Women musicians on the home front
BY JENNY GALL
During the First World War music played a vital role for those at home. Popular songs of the day offered an important patriotic link between Australian and British families, promoting a feeling that the countries were united in their opposition to the enemy. Family and community sing-a-longs with songs such as ‘Keep the Home Fires Burning’ and ‘Roses of Picardy’ helped civilians bear the uncertainty of knowing that their brothers, fathers and sons were facing terrible danger. What is less commonly known about the domestic front during the Great War is that a class of talented and dedicated women musicians forged careers in a way that would not have been possible during peace time.
Edna Mary Bridget Leer (b. Darlinghurst 1893 – d. Kogarah 1967) was one of these young, bright stars who lived in Sydney throughout the First World War. The NFSA has recently received the donation of a large collection of sheet music and musical journals belonging to Edna.
The recollections of her daughter and granddaughter have helped us uncover the intriguing story of this young woman and provided the context for how this music was performed. It is rare for a cultural institution to receive the donation of a comprehensive collection of sheet music which documents the career of an owner who was historically significant.
Investigation of digitised newspapers of the era has revealed detailed evidence of Edna’s musical performances and corroborates family stories about her career. Twice Edna had booked to travel to London to further her musical career but her mother’s ill-health and the onset of war meant that this was not to be. After obtaining her degree in Violin from the London College of Music examiners she then studied piano, mandolin, banjo and singing. Later she gave lessons in five or six instruments and formed her own ensemble, and purportedly she was a principal violinist in the first iteration of the Sydney Symphony Orchestra between 1912 and 1918.
Edna’s granddaughter, now based in Canberra and the donor of the collection, recalled her grandmother’s life:
'During and after the war Edna used her musical skills to raise money for charities and of course regularly entertained the troops. She was known as ‘Miss Ragtime’ – she did not reveal her real name otherwise she would have lost her teaching position at the conservatorium. After the war she supported her husband who ran a bakery and tea rooms in Rockdale, Sydney. She continued to give private lessons and performed at many concerts and functions'.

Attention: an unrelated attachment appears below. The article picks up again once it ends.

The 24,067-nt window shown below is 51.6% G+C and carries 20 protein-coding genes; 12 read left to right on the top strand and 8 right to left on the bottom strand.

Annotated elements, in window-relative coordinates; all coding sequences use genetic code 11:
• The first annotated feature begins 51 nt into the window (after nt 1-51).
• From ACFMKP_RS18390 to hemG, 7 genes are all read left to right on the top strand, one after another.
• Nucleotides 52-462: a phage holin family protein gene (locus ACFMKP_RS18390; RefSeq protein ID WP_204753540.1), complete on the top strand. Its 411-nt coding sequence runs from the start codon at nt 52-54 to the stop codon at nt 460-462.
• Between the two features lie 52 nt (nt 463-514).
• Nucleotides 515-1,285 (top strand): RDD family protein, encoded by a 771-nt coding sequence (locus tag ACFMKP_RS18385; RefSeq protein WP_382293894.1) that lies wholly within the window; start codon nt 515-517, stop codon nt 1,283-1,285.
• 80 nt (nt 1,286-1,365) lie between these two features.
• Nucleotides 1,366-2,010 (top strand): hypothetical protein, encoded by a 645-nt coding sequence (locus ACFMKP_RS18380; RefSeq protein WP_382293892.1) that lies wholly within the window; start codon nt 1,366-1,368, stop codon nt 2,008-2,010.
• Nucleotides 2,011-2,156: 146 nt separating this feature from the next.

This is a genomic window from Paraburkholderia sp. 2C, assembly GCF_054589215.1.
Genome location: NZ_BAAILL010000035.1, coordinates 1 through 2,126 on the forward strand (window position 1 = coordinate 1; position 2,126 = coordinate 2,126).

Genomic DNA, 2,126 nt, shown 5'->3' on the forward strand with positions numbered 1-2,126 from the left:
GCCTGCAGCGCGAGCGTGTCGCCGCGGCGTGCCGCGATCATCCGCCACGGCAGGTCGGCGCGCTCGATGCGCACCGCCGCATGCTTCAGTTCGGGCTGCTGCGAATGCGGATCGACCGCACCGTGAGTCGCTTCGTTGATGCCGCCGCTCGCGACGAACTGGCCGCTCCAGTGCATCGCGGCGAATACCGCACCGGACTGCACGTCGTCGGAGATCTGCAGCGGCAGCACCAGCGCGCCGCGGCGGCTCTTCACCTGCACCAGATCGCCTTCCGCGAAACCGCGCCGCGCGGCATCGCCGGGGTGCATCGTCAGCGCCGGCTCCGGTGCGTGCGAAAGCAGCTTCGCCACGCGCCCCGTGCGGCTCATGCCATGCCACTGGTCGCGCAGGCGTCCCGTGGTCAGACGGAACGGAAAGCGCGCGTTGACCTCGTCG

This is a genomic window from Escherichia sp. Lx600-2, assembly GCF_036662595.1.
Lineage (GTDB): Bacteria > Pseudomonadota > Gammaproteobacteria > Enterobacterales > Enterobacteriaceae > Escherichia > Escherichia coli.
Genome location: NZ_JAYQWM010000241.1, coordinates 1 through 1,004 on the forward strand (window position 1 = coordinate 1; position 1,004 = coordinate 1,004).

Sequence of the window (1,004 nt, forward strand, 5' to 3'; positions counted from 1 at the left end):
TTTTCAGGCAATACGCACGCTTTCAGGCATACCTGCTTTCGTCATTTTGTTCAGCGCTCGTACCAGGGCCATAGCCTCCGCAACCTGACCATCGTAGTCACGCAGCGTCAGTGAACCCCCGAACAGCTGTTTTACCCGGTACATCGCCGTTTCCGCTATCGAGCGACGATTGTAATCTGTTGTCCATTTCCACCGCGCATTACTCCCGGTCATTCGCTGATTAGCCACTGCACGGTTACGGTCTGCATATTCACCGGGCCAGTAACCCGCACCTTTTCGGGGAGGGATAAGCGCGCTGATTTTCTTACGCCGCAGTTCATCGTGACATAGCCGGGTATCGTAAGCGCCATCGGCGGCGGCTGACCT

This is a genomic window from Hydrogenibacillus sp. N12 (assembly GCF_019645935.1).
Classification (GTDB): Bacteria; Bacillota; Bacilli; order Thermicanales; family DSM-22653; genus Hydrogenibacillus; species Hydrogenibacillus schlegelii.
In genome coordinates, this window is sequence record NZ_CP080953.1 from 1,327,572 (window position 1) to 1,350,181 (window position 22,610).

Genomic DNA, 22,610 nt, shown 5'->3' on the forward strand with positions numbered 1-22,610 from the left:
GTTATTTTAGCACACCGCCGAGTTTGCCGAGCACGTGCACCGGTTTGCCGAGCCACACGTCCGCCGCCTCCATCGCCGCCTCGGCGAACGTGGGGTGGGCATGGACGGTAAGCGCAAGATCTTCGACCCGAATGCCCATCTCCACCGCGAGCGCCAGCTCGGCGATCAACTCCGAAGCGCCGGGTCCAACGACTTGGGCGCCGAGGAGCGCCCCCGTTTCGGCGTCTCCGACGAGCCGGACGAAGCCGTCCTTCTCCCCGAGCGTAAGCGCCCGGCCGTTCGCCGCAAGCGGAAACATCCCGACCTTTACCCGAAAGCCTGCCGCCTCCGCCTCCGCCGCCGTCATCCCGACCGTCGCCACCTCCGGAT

'The soldier in the photograph [at right] is my great uncle Stanley who arrived from England three days before his brother (my grandfather) married Edna. My grandfather left with the 1st Division three days later on 19 October 1914.
My great uncle enlisted (although underage) in February 1915. He survived Gallipoli but sadly was killed July 1916 at Pozières, France, three months after his 18th birthday.
Although Edna had only known him for four or five months (as he lived with her family) they became very close friends and she was devastated by his loss. I suspect having two members in her immediate family away at war was the reason why, when she wasn’t teaching and playing in the orchestra, she was so devoted during the war years to raising money to support nurses and other charities. My mother tells me that Edna went in every day to Martin Place to play, sometimes standing next to a wounded soldier to raise funds. She often had someone singing with her, or she sang and played alone'.
Through the donation of this music collection we are building an understanding of how Australian women musicians lived during the Great War. Edna Leer is a standard bearer for a whole generation of professional female performers who are being rescued from obscurity.
Edna Leer images, documents and sheet music.
The NFSA is keen to hear from anyone who might have similar stories about women musicians during the First World War. Please contact jenny.gall [at] nfsa.gov.au with your information.